Monday, 2 June 2014

All three Tawny owlets were visible in their usual lime tree, but facing away and there was not a decent photograph to be had. Then their mother father flew into one of the nearby plane trees that line the path, attracted by the screams of Ring-Necked Parakeets, and stared over her his shoulder at them to see if there was any chance of catching one.

Yesterday, Paul Turner had seen how the owl gets them. They have a habit of sitting in the bare branches at the top of some trees.

The owl swept in on silent wings, nearly managing to seize one in passing. It happened too suddenly for him to get a picture, but it there is definitely a chance of one if you see parakeets sitting in vulnerable positions. Today, however, the parakeets stayed in the safety of the leaves, which make it impossible for a bird the size of a Tawny Owl to glide in and grab them.

The male Little Owl was in his usual place in the chestnut tree.

Yesterday owlets were heard calling from the nest hole, so at least some of them have survived the predators so far.

The Coot family from the nest near the north end of the Long Water had come out to sun themselves on the ornamental rocks.

This is quite a good place to see water birds of all kinds, since it is just far away from the Italian Garden for watchers not to scare the birds away, but it is near enough for a reasonable photograph.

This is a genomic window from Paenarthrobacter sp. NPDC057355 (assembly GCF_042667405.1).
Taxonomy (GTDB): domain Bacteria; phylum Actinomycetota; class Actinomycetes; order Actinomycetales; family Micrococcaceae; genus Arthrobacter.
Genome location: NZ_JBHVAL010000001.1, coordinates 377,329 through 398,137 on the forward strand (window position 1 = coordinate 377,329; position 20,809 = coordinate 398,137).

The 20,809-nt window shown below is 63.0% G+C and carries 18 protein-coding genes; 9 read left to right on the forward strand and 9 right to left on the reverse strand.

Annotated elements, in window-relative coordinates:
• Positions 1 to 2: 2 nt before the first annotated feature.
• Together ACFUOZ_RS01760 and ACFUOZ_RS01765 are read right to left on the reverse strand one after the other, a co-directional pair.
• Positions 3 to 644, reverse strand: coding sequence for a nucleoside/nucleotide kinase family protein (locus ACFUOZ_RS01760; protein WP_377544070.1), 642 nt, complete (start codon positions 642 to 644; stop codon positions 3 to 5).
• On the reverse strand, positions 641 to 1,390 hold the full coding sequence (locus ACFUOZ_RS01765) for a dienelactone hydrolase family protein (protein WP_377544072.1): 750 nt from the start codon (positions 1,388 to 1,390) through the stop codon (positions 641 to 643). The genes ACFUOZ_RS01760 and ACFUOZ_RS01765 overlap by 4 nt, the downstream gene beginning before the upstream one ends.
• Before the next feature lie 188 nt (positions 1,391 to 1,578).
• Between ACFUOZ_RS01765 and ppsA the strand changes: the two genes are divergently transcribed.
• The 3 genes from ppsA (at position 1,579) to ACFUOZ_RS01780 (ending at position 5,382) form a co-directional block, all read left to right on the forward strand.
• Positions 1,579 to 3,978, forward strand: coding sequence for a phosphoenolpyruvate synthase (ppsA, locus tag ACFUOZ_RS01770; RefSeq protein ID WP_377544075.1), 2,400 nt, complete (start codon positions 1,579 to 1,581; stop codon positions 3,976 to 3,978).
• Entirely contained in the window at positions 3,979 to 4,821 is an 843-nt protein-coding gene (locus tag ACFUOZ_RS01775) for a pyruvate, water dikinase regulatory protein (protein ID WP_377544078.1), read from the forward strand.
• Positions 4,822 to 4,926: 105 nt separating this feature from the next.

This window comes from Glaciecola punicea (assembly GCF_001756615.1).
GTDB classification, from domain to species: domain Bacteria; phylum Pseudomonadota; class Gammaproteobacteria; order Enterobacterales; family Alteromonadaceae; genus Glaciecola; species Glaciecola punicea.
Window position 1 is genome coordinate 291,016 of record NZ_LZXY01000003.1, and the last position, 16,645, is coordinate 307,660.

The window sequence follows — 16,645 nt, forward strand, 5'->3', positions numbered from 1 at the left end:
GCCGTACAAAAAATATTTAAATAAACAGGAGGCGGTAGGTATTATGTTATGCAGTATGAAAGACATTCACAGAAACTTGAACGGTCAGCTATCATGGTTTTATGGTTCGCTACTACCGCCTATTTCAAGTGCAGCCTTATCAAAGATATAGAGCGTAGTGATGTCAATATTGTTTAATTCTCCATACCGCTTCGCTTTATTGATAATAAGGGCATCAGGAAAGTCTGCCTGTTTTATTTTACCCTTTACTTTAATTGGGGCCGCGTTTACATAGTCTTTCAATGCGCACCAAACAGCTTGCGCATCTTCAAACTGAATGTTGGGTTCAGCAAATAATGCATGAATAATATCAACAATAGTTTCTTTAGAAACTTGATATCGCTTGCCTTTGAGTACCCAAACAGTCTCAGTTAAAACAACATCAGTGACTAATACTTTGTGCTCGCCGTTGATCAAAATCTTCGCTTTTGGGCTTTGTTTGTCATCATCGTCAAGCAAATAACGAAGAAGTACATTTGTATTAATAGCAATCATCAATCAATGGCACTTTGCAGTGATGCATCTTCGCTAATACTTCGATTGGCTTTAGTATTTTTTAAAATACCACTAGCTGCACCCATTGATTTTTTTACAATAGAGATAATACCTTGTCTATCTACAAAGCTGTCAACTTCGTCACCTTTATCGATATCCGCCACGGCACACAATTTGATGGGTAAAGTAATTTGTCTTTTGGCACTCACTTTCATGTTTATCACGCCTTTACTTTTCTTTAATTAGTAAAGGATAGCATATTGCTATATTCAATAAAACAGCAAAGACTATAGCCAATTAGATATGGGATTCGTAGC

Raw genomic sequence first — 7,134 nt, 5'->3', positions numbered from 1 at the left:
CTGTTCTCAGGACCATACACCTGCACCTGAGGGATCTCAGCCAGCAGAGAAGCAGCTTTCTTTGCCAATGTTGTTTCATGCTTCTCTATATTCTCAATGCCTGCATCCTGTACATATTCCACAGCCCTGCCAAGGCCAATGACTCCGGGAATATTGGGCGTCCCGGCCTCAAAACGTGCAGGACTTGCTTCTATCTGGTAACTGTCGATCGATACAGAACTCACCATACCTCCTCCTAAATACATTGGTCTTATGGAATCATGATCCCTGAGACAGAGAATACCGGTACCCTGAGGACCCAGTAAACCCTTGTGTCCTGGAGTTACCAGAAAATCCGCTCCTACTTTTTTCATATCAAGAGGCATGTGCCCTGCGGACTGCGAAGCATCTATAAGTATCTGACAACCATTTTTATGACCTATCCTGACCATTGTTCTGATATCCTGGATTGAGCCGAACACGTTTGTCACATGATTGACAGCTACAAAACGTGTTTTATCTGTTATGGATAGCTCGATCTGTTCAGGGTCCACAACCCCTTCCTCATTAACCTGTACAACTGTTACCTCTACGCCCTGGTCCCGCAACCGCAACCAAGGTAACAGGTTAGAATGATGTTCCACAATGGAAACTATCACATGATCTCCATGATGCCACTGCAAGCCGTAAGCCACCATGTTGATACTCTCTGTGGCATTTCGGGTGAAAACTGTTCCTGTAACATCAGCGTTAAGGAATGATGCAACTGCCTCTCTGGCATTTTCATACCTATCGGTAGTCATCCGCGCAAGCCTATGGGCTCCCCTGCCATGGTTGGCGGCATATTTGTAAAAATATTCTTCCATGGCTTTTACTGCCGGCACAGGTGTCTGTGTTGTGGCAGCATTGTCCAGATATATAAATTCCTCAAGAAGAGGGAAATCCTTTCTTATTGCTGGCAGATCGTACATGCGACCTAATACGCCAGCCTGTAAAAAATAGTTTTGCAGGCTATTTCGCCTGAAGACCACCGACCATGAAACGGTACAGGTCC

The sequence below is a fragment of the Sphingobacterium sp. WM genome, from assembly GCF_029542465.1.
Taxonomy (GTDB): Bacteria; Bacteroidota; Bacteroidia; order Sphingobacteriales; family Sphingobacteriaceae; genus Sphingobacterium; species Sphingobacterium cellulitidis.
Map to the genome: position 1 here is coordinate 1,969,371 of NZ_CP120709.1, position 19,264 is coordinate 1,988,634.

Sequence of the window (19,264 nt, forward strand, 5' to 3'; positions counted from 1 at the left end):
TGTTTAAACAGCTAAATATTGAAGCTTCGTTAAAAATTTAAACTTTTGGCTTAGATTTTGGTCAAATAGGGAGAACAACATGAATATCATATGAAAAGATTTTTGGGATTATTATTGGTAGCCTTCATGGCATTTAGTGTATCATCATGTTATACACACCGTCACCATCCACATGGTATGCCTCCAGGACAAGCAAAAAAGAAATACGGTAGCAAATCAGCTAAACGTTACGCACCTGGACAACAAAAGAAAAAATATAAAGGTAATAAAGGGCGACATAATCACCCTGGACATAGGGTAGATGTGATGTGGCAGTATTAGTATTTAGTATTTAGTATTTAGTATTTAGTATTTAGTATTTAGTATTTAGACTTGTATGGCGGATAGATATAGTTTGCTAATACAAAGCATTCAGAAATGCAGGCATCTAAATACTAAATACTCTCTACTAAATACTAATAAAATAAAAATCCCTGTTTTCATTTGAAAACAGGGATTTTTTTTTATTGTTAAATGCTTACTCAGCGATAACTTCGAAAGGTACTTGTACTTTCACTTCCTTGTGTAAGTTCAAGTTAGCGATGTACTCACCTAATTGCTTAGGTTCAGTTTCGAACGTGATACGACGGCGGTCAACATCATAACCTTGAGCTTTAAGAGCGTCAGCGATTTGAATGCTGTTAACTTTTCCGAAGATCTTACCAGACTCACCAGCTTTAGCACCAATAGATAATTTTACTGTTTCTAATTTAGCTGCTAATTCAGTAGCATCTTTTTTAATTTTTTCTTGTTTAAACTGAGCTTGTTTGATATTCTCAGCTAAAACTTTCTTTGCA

The young Coots neat the Serpentine island are now big enough to feed themselves. Here is one of them diving for algae.

The little crayfish in the bottom right corner of the picture was ignored. Evidently Coots have to learn that these are edible when small enough.

The patch of native wildflowers at the back of the Lido swimming area is coming into bloom. Here a bee is taking pollen from a borage flower.

Update: Correction: that's the male Tawny Owl, not the female, and it's him too in Saturday's picture. Look at the white patch just to the left of centre on his chest, and the larger and whiter patch of feathers around his beak. I got so used to seeing the female owl recently that I stopped looking.


  1. It is very interesting that the Tawny Owls are hunting parakeets, especially given that Paul saw this during daylight. Hey, very pretty photo too of the bee in the borage. Lovely colors.

  2. Thanks. Our Tawny Owls break all the rules about breeding seasons and behaviour in daylight. One reason is clearly that they are in an unusual habitat -- which seems to suit them very well, as can be seen from their long lives and many offspring.